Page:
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RGP to use ‘incapacitant’ spray

All Royal Gibraltar Police officers have been equipped with an “incapacitant” spray in order to help restrain and arrest detainees when faced with violent confrontations.

In a statement the RGP said it has purchased the irritant spray following an extensive period of research and consultation with officials in the UK College of Policing and the UK Home Office as the licensing authority.

The specific variant, the “Captor II” Pelargonic Acid Vanillyamide (P.A.V.A), is used by the majority of United Kingdom police forces, having first been approved by the Home Office in 2004.

According to the RGP, it is a potent sensory stimulant which primarily affects the eyes, causing closure and temporary incapacitation through discomfort, generally lasting between 15-30mins with no requirement for any medical treatment.

Its liquid stream is a spray pattern that ensures virtually no cross-contamination to bystanders, as is known to be the case with other “vapour-type” sprays such as CS gas.

“Although it has a proven highly effective track record, no incapacitant spray is universally effective; therefore, there may be instances where it may prove ineffective against certain individuals,” the statement read.

Police restraint and control of detainees is undertaken by various means, and chemical irritant sprays are amongst various “less-lethal” tactical options currently available to UK and other European police forces, the RGP said.

In Gibraltar, the introduction of the irritant spray will complement existing tactical options available to officers including batons or firearms, who are faced with violent confrontations, where their personal safety or that of a member of the public is at increased risk.

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The spray will be deployed against anyone offering a level of violence that cannot be appropriately dealt with by empty hand techniques, and violent offenders where failure to induce immediate incapacitation would increase the risk to all present.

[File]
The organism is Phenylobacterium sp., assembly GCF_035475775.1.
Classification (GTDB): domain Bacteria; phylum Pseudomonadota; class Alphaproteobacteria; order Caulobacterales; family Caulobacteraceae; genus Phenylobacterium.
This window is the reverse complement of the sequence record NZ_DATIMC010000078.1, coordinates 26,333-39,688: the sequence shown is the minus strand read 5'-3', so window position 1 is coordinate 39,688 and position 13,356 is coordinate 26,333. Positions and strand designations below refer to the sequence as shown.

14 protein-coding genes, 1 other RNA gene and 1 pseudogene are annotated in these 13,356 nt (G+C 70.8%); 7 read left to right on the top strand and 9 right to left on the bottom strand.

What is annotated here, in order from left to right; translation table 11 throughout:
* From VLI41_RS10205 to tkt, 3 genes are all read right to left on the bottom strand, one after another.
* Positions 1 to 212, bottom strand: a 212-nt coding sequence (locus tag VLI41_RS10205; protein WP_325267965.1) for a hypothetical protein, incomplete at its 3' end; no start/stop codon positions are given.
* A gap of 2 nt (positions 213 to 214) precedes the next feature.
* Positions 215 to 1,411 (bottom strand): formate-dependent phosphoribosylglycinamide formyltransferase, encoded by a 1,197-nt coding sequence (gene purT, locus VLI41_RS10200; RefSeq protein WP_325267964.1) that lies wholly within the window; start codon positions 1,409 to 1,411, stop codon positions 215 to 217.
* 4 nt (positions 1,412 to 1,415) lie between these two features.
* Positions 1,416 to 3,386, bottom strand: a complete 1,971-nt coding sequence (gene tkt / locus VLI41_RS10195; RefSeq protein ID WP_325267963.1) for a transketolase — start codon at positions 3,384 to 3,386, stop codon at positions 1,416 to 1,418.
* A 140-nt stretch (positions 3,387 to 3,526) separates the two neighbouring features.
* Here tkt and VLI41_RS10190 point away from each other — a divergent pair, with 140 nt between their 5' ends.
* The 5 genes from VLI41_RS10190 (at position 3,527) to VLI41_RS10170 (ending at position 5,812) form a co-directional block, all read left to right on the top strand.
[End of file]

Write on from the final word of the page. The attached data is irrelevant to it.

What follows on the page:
According to the RGP, it is appropriate for use in crowds or in confined spaces due to the ultra-low cross-contamination risks.

Exposure primarily affects the eyes, causing closure and temporary discomfort. These effects will usually stop the person from continuing with their demeanour or attack, Police said.

“The RGP complies with UK Authorised Professional Practice (APP) which contains information to assist policing, and has drafted local policy procedures covering PAVA irritant sprays, detailing when and how they are used by authorised officers, their maintenance and storage, as well as associated administrative and evidential considerations.”

Safe storage facilities have been provided within New Mole House, the statement added.

Training is already underway and covers issues such as reasonable use and justification, having consideration to risk assessments and local legislation provisions governing the use of force.

Officers’ training also includes voluntary exposure to the liquid spray through either full contact or via the application of a minor quantity of the solution rubbed on to their eyes.

“These processes provide officers with enhanced understanding of the irritant’s capabilities, as well as symptoms, recovery, etc,” the statement concluded.